Paul Cockayne – 07791 970406 – firstname.lastname@example.org
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Signalling systems have existed probably for as long as man has. Certainly the ancient Chinese used smoke signals to convey messages along the Great Wall – and smoke signals have been used in many other civilizations. No doubt cavemen had ways of signalling to each other to warn of sabre-tooth tigers. Semaphore, naval flags, tic-tac….and there are many more.
Why have signalling systems always been so important to us? I suppose there are a number of different reasons. Firstly, they enable us to communicate with people who are distant – who cannot hear us, and maybe cannot see us. Secondly, they enable us communicate standard messages in a concise way – boats flying particular flags to warn of a fever – the white flag of surrender. And with these particular flags, there’s another advantage of the signalling system in that is has the ability to interrupt normal interactions with an urgent message. And a fourth thing occurs to me as well – the ability to transmit information that other people can’t understand – an element of codification.
Communication with someone who is distant – the feeling that they cannot hear or see me – these thoughts resonate strongly with much of the work I do counselling couples. Communication is not working properly – they are not listening to each other – they feel distant from each other. So do signals have a part to play in our relationships? I think they do.
In fact, a lot of the time, when we communicate, we do use signals. Communication is not just about the words we say, but also about the way we say them. Our tone of voice, intonation, volume, our facial expressions, our body language – all these things contribute to the message which is received. In fact, if we use sarcasm, we will often say exactly the opposite of what we mean – but say it in such a way as to leave no doubt as to our real meaning.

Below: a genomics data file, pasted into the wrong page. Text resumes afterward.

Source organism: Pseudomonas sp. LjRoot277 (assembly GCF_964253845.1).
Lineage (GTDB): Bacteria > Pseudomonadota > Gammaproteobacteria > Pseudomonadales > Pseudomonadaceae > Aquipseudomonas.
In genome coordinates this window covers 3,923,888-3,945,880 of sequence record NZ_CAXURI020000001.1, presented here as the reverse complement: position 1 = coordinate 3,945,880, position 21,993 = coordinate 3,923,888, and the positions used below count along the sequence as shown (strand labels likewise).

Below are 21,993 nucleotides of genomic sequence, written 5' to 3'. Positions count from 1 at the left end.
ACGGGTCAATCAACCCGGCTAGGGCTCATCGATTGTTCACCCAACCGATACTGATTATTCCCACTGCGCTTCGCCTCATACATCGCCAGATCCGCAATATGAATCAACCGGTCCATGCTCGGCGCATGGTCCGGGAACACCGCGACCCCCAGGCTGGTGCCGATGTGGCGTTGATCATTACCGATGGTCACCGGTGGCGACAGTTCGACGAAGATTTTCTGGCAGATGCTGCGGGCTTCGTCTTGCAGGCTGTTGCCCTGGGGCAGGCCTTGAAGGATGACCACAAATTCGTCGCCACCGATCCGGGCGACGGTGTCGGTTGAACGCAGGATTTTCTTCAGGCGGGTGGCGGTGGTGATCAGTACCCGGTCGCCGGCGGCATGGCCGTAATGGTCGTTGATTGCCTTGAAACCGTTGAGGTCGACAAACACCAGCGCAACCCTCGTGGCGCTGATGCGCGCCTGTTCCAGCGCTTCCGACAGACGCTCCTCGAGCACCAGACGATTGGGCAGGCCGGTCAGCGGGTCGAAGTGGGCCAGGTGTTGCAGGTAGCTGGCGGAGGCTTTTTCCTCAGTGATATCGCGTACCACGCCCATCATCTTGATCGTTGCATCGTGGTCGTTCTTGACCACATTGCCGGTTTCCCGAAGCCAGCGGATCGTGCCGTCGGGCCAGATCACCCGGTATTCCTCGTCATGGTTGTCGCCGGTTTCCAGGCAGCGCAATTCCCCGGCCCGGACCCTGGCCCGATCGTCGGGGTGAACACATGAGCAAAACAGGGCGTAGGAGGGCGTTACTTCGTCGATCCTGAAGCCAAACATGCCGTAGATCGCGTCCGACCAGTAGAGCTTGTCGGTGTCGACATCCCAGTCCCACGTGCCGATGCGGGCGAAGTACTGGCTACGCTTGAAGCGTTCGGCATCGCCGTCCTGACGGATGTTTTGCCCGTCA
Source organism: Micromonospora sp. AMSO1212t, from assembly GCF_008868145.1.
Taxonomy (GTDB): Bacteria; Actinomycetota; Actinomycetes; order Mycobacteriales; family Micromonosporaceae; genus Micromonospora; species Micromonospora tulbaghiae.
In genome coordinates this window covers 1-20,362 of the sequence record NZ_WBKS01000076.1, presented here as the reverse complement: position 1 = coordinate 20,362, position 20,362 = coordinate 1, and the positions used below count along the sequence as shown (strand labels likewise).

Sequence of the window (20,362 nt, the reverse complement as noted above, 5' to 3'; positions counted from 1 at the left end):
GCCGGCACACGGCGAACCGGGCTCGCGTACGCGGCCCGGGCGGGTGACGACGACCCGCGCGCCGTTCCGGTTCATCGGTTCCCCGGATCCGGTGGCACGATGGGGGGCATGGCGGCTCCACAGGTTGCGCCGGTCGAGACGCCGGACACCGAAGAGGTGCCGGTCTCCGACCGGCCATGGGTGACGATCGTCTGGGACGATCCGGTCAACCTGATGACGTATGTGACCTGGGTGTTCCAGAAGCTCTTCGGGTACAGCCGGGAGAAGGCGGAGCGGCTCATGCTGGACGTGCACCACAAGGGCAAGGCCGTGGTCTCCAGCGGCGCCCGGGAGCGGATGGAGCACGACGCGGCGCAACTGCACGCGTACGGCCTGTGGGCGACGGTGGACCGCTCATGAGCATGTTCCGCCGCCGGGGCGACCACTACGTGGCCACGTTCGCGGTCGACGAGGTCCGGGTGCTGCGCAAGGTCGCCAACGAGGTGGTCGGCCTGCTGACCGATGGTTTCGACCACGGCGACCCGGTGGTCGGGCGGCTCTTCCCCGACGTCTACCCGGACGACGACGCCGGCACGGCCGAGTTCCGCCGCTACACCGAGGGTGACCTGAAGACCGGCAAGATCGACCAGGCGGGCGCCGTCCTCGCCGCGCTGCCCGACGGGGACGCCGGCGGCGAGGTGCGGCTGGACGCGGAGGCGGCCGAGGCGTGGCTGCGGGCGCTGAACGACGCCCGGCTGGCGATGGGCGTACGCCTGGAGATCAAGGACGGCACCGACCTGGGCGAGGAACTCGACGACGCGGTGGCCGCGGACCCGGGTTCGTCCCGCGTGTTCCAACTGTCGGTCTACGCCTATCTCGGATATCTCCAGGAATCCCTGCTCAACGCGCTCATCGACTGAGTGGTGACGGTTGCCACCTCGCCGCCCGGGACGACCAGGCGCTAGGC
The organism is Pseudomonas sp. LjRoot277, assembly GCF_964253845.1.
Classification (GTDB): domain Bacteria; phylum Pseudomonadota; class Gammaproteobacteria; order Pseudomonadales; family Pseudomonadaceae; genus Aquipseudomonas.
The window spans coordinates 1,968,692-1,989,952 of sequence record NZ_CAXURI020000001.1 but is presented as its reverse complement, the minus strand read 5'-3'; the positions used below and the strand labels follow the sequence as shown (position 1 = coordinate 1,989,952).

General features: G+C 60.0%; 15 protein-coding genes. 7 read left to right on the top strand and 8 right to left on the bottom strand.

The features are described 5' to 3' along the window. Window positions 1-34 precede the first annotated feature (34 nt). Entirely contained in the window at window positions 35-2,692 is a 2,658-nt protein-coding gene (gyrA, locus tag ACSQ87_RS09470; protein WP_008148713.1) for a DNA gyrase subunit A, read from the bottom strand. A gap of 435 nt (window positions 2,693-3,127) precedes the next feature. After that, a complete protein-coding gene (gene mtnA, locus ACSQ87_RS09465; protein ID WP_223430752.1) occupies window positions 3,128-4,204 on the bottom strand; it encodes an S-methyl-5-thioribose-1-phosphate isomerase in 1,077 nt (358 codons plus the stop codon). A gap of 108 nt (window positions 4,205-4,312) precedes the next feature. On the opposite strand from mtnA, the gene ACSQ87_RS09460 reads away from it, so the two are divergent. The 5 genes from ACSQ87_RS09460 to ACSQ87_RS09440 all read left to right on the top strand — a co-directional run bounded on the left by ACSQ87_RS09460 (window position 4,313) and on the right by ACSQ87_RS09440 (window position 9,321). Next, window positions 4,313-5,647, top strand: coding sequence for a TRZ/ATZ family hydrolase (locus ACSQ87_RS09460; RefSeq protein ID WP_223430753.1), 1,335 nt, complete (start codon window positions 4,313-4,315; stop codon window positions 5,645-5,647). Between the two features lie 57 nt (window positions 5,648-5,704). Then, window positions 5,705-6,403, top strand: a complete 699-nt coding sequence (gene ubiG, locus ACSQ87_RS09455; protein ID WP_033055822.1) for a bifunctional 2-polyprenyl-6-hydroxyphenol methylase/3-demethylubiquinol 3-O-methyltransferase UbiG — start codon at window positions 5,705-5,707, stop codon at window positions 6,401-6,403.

Despite all these signals, conscious and unconscious, sometimes our messages don’t seem to get through – sometimes we are not heard. I was talking to a couple (let’s call them Tim and Anna) a while ago about this. Tim would often come home from work feeling annoyed, angry, tense about his day. Anna would try to help by making a cup of tea, giving him a hug, telling him about something funny the kids had done. But sometimes none of this seemed to help, and would just make Tim more irritable and moody, and he would snap at Anna. What Tim really needed – sometimes – was just to be left on his own for a while to relax – but Anna couldn’t tell when he needed that and when a cup of tea and a hug was more useful. So they came up with a signalling system. If Tim wanted a hug he would put his briefcase down in the hall. If he wanted time on his own, he’d keep hold of his briefcase, say hi to Anna and the kids and retreat into the study.
All this was pre-discussed and worked well – Tim got what he needed – Anna was not hurt by his disappearance because she understood and knew that he would emerge in a happier state of mind. This is a bit like the naval “fever” flag – the briefcase signal immediately delivered an important message that overrode normal communications.
And what of the secret, codified signals? Do they have a place in our relationships? Yes, I think they can do. I couple a worked with used a code phrase “Not right now” which said something like “I can’t talk about this at the moment because I fear we might have an argument in front of the children but I am happy to talk about it later when the kids are in bed.” Another example comes from a couple I will call Mike and Sally. There was always friction when they visited Mike’s family. Mike and his brothers would tease each other – there’d be a lot of banter – and sometimes Sally felt that they ganged up on her – all teasing her together – and she found this quite disturbing and difficult to deal with. So Mike and Sally invented a secret signal that enabled Sally to say to Mike “OK, this has gone too far for me and I’m starting to feel quite upset by it. Please can you do something to change things – to let me see that you are on my side”. And then Mike was able to come and sit with her on the sofa, or suggest they went out for a walk, or turn the conversation around in some way.
The secret signal can be very powerful. In that private communication that only you and your partner understand there lies a sense of partnership and intimacy that can be one of the special characteristics of a good relationship.